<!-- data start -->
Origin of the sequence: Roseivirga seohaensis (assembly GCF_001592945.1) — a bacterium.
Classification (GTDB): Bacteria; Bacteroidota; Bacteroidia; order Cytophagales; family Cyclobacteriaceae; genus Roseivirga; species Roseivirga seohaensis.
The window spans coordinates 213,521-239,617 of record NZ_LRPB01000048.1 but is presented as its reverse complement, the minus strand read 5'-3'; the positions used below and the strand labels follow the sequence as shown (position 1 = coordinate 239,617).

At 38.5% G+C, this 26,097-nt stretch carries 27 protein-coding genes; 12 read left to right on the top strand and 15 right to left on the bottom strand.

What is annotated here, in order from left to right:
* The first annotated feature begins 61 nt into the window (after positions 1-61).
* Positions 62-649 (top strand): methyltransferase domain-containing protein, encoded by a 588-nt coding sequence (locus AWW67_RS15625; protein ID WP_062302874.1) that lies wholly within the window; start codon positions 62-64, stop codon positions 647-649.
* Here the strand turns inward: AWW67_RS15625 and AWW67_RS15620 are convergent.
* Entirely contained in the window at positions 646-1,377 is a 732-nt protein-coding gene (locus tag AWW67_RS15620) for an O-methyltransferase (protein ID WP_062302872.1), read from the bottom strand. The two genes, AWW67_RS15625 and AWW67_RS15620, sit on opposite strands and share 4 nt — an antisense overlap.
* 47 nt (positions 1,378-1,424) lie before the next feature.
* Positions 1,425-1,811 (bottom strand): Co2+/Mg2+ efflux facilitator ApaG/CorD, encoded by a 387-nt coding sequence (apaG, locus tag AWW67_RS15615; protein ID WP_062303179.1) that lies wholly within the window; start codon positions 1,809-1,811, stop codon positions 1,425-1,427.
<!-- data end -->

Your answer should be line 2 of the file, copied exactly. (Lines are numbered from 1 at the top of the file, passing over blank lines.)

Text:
Classification (GTDB): Bacteria; Bacteroidota; Bacteroidia; order Cytophagales; family Cyclobacteriaceae; genus Roseivirga; species Roseivirga seohaensis.